A Venezuelan opposition leader has urged presumed US president-elect Joe Biden to end support for former parliamentary speaker Juan Guaidó's tenuous claim to the presidency.
Henrique Capriles said in an interview with the BBC that the incoming US Democrat government should admit that Guaidó's attempts to assert authority after declaring himself interim president of the South American nation nearly two years ago had failed.
“The new administration should understand that this plan has been exhausted and (it) cannot give continuity to the status quo: the interim government,” Capriles said.
Capriles ran unsuccessfully as against late United Socialist Party (PSUV) president Hugo Chávez in 2012 and his successor Nicolás Maduro 2013, as a unity candidate of a raft of Venezuelan opposition parties the most important of which is centrist Justice First (PJ), to which Capriles is affiliated.
He also criticised an opposition plan to ignore the result of Sunday's National Assembly election - which they boycotted, resulting in a PSUV landslide victory. The outgoing deputies will claim to be the legitimate parliamentarians after the newly-elected deputies are sworn in on January 5.
“It’s a very complicated precedent for the future, because we open the door to Maduro saying that he will extend his government without holding an election,” Capriles warned.
Guaidó was quick to abandon his main international backer, US President Donald Trump, within days of the contested November 3 election in favour of projected winner Biden.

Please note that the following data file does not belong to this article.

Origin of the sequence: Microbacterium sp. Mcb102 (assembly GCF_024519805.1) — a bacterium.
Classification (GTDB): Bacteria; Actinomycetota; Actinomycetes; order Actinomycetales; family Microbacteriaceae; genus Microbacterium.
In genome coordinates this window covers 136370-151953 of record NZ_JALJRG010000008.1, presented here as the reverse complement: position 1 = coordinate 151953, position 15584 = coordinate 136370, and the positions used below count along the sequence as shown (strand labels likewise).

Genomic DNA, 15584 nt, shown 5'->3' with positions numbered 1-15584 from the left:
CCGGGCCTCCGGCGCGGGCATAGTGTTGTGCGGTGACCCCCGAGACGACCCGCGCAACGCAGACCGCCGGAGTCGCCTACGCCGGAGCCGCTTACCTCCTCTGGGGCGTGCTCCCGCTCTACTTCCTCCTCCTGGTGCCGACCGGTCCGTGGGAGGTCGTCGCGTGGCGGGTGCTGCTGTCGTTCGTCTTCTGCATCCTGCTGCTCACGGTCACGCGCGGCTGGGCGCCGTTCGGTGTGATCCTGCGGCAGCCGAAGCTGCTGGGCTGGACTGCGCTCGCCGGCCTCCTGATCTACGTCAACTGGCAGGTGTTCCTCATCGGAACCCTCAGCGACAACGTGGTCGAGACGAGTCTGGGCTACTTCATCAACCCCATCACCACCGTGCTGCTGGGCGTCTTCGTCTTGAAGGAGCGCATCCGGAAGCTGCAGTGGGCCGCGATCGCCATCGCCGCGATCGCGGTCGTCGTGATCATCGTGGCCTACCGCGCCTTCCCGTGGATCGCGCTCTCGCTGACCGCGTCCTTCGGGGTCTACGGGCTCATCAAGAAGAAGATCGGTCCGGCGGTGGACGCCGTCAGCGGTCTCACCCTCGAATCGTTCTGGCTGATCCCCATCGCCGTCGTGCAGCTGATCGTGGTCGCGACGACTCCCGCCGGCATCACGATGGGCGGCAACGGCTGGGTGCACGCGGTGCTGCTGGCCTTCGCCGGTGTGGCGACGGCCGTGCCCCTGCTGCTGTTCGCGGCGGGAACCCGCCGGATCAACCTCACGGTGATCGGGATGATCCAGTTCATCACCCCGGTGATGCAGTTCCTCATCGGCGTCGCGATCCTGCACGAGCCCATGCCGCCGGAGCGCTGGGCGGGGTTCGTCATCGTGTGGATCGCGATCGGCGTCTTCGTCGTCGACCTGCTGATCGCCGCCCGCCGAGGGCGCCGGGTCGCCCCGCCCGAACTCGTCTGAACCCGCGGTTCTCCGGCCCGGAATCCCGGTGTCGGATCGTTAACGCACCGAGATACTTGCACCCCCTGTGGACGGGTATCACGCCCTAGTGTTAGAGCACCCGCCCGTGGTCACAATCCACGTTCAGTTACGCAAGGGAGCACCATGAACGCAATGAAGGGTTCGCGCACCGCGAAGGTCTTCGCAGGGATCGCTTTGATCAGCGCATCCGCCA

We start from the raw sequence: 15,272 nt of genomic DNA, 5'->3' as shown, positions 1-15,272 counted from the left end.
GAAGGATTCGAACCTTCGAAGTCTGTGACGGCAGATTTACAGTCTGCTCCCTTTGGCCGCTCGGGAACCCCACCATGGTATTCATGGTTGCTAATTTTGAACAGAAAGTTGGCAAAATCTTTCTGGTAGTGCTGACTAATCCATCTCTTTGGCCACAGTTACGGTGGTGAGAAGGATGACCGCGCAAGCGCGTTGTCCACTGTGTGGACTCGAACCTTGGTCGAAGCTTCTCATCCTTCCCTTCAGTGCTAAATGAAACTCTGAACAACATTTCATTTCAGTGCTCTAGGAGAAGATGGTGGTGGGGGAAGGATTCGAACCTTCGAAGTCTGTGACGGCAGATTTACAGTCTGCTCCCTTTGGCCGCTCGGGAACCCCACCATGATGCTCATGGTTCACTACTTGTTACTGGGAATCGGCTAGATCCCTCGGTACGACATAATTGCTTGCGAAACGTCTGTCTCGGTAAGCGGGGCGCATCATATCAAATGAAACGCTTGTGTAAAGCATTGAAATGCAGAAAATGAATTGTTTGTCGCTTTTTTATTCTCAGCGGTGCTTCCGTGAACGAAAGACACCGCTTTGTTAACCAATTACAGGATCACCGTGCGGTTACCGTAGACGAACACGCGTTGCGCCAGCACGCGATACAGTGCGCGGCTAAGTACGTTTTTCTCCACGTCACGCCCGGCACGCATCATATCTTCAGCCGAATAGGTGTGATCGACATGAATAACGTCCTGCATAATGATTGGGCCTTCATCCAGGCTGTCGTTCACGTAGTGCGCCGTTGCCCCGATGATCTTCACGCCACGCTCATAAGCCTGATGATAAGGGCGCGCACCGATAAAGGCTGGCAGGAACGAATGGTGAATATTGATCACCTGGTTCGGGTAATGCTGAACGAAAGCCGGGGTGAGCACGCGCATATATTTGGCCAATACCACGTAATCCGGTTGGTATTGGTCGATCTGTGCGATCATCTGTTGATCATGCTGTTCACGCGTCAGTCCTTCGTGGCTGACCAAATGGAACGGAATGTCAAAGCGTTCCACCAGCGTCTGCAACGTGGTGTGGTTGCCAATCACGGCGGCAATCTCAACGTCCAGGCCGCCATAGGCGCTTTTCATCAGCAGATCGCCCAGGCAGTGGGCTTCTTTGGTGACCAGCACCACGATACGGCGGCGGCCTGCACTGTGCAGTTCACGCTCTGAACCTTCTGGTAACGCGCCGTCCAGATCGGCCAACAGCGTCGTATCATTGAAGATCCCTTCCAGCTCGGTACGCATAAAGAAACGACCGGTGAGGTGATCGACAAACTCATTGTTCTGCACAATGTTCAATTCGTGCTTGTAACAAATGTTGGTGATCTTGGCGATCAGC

Left-wing Bolivian journalist Ollie Vargas tweeted that Capriles, a veteran opposition leader, seemed to be asking Biden's permission to drop support for Guaidó, a marginal figure in Venezuelan politics.
— Ollie Vargas (@OVargas52) December 10, 2020
Guaidó is a National Assembly deputy for the right-wing Popular Will (VP) party, whose leader Leopoldo Lopez was jailed in 2015 for inciting anti-government riots the year before that left 42 people dead.
He was elected speaker of the assembly in January 2019 under an agreement between parties in the now-defunct Democratic Unity Roundtable coalition that won control of the parliament in 2015 to rotate the post annually. VP was at that time only the third-largest opposition party in the assembly.
Guaidó then invoked a clause of the constitution under which the presidency passes to the speaker if the elected president is incapacitated or abandons the country, claiming Maduro's victory in the 2018 election was fraudulent.
His claim was supported by the US, Canada, European Union and some Latin American nations including neighbouring Colombia and Brazil. The US government sequestered major Venezuelan sate assets in the US, including the gas station and heating fuel company Citgo and the nation's embassy in Washington. The UK's Bank of England also seized Venezuelan gold reserves it holds worth some £900 million ($1.2 billion) and transferred their ownership to Guaidó's 'interim government'.
Guaidó has since led three attempts to overthrow Maduro, all of which failed miserably. During the first in April 2019, Lopez escaped from house arrest and was given refuge in the Spanish embassy in the capital Caracas. In October this year he was able to escape to Colombia and then Spain, where he was met by Socialist prime minister Pedro Sanchez.
The April uprising by Guaidó's supporters was followed by an abortive attempt at a military coup, which only succeeded in seizing a traffic roundabout outside a Caracas airbase, and a seaborne incursion by US mercenaries and army defectors who were swiftly captured.
Sunday's National Assembly election has hammered two more nails in the coffin of the pretender’s claim. The PSUV’s victory will mean the election of a socialist speaker in the new year, while Guaido, who led calls for a boycott of the election, will not return to the assembly.